|A huge tree
beside the Russell Falls Nature Walk
within the Mount Field National Park
National Park (including Maydena)
Access point to the Mount Field National Park
It is not every town in Australia which is
located on the edge of a National Park and which
has the daring (or the foolhardiness) to call
itself - National Park.
Located 77 km northwest of Hobart and 8 km
from Westerway, National Park is really nothing
more than a trout farm, a kiosk, the Russell
Falls Cottages, a camping ground and a picnic
spot located on the edge of the Mount Field
Mount Field National Park was declared in
1916 after William H. Crooke had organised a
National Parks Association two years earlier.
The particular appeal of the National Park is
that it uniquely combines tall wet eucalypt
forest and cool rainforest (at Russell Falls)
with glacial formations and snow country around
Things to see:
Russell Falls Nature Walk
The park has a number of walks ranging from the
easy, level Russell Falls Nature Walk - a
leisurely half hour through stands of
stringybark, mountain ash (the tallest flowering
plant in the world) and white gum to a section
of rainforest where myrtle, sassafras, tree
ferns and fungi grow in the damp cool climate
around the falls.
The falls, which were discovered by a man
named Browning in 1856, are truly remarkable.
They are not high (40 m) but the setting and the
way they are tiered (it is possible to walk
across the falls between the lower and upper
levels) is quite beautiful.
The track continues and keen walkers can go
to the Horseshoe Falls (about another 15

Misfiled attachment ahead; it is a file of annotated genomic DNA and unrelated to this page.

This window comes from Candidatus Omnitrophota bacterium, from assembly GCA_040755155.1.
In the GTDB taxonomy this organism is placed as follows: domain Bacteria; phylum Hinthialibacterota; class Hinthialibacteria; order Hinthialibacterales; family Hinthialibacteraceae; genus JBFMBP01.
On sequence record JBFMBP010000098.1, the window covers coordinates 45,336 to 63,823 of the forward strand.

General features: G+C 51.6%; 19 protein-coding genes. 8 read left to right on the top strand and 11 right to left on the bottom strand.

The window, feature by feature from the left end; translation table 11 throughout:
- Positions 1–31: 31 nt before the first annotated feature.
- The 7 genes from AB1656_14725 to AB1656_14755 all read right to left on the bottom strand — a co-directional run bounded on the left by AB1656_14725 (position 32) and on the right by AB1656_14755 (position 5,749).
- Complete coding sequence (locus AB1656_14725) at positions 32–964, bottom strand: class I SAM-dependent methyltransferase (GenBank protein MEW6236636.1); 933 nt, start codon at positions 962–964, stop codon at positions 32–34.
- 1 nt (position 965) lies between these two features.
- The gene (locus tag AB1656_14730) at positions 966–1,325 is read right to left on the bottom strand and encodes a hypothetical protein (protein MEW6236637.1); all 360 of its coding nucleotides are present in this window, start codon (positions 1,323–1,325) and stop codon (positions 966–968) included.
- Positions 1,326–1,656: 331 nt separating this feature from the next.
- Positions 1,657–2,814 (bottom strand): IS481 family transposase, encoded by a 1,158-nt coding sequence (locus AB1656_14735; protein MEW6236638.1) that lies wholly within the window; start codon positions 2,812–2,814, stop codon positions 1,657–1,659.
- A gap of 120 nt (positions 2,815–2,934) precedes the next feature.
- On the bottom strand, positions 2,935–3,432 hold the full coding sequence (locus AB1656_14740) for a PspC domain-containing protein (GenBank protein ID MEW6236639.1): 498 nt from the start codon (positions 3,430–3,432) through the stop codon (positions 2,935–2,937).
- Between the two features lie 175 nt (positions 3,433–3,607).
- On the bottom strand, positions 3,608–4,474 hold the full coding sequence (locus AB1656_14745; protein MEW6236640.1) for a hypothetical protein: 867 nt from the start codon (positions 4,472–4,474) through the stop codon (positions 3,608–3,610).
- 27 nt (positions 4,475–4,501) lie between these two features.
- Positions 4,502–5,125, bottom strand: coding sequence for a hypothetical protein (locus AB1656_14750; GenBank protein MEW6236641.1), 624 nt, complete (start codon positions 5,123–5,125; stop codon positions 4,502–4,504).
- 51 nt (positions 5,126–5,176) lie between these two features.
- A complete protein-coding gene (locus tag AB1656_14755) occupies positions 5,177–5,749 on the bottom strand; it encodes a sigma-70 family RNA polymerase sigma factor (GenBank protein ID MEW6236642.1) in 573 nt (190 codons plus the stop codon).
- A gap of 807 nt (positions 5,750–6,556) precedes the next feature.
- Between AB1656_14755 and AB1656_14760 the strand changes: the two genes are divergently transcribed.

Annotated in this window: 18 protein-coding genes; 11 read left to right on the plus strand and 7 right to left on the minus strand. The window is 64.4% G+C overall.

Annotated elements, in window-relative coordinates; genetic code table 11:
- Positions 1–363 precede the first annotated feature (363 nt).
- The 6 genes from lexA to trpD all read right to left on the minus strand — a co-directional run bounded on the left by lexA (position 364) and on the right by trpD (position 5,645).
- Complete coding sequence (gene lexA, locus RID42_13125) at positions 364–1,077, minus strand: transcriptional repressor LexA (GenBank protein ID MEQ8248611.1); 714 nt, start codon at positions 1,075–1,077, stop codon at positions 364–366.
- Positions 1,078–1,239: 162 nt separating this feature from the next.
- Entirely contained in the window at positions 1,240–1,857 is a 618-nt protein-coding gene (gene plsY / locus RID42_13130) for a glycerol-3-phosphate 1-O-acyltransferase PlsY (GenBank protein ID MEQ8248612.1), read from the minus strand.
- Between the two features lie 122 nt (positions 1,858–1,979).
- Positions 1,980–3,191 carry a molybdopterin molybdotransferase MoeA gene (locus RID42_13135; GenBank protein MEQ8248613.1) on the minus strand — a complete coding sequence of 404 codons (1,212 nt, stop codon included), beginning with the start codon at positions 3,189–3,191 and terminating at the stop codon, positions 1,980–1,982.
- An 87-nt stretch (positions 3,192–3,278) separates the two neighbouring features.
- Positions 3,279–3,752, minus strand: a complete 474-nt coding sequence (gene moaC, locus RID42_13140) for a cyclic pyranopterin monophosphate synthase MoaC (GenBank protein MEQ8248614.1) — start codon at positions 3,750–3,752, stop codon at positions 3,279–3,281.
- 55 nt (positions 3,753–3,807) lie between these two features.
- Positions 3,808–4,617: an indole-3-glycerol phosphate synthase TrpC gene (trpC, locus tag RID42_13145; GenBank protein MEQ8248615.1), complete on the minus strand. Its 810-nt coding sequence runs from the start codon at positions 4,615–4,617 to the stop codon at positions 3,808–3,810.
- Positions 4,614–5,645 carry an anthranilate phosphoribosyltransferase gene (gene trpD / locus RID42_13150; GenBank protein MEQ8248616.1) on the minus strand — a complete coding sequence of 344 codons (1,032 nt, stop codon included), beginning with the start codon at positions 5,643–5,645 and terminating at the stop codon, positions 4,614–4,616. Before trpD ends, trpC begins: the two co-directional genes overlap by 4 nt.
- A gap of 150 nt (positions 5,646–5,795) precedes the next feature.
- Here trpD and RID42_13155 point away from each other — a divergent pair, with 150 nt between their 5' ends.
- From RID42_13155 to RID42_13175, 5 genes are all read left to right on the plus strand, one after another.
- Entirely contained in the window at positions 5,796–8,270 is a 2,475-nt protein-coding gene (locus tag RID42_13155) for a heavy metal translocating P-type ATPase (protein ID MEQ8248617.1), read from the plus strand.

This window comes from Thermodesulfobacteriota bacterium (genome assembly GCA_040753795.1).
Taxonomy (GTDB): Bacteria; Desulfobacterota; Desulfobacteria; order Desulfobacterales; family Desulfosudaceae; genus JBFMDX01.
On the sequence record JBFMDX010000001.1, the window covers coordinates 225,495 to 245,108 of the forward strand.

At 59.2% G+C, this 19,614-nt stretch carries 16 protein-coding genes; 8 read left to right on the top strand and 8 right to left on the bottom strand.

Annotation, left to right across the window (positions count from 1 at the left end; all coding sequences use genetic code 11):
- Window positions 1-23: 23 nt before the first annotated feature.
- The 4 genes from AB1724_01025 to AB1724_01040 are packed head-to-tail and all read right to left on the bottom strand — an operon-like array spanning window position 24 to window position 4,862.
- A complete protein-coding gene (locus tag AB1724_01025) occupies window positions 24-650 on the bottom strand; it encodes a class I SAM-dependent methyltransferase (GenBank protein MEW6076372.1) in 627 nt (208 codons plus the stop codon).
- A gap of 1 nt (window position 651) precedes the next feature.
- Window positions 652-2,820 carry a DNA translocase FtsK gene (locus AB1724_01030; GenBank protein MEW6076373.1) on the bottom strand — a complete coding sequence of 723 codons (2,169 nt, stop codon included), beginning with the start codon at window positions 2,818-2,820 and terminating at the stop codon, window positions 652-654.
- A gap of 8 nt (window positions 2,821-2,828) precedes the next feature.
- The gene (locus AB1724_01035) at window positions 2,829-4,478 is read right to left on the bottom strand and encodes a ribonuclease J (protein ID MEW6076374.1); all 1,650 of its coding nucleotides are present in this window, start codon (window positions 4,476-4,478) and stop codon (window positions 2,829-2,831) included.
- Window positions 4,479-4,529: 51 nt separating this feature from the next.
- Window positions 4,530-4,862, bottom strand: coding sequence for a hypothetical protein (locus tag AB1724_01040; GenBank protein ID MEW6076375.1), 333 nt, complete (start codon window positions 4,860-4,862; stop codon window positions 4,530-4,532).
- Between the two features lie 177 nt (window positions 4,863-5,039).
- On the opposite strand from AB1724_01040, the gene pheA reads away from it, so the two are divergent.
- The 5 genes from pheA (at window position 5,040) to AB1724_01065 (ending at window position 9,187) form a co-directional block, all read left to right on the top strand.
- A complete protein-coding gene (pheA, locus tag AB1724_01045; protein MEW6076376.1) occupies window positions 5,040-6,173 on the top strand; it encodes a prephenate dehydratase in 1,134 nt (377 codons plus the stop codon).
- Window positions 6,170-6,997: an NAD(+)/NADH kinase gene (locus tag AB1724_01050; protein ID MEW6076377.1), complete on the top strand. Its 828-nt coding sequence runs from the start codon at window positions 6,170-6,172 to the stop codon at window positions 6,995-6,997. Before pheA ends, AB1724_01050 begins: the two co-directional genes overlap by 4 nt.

minutes) and the Lady Barron Falls (which is a
round trip taking about 90 minutes).
Lyrebird Nature Trail
Another walk from the car park is the Lyrebird
Nature Trail which is located 7 km up the Lake
Dobson road and off to the right. There is an
excellent information sheet available which
describes the points on the trail - it passes
kangaroo ferns, unusual heath species, yellow
gums, man ferns and sword grass.
The less-than-perfect dirt road up to Lake
Dobson seems to go on forever but the journey of
16 km is well worth the effort. Lake Dobson is a
beautiful and isolated glacial lake far up in
the mountains where the clouds seem to be only
metres above the land and the vegetation has
been hardened by the weather. In snow or in the
wet it would be impassible without chains and a
4WD. There are a number of walks around the lake
and in wintertime it is a popular ski resort.
Visitor Information Centre
The Visitor Information Centre near the car park
and adjacent to the path to Russell Falls has
brochures and sheets of information on all the
roads and walks within the park. A visit to the
centre is a sensible starting point.
13 km beyond National Park is the forestry
township of Maydena. It is located at the
beginning of the Gordon River road (which is a
toll road). The great attraction in the area is
'The Big Tree' in the Styx Valley. It is a huge
mountain ash which, at a height of 98.2 m, is
the largest eucalypt in Australia.
Anglican Church (built 1889), near
Maps of the area and details about the roads
can be obtained at the Australian Newsprint
Mills Office in the town.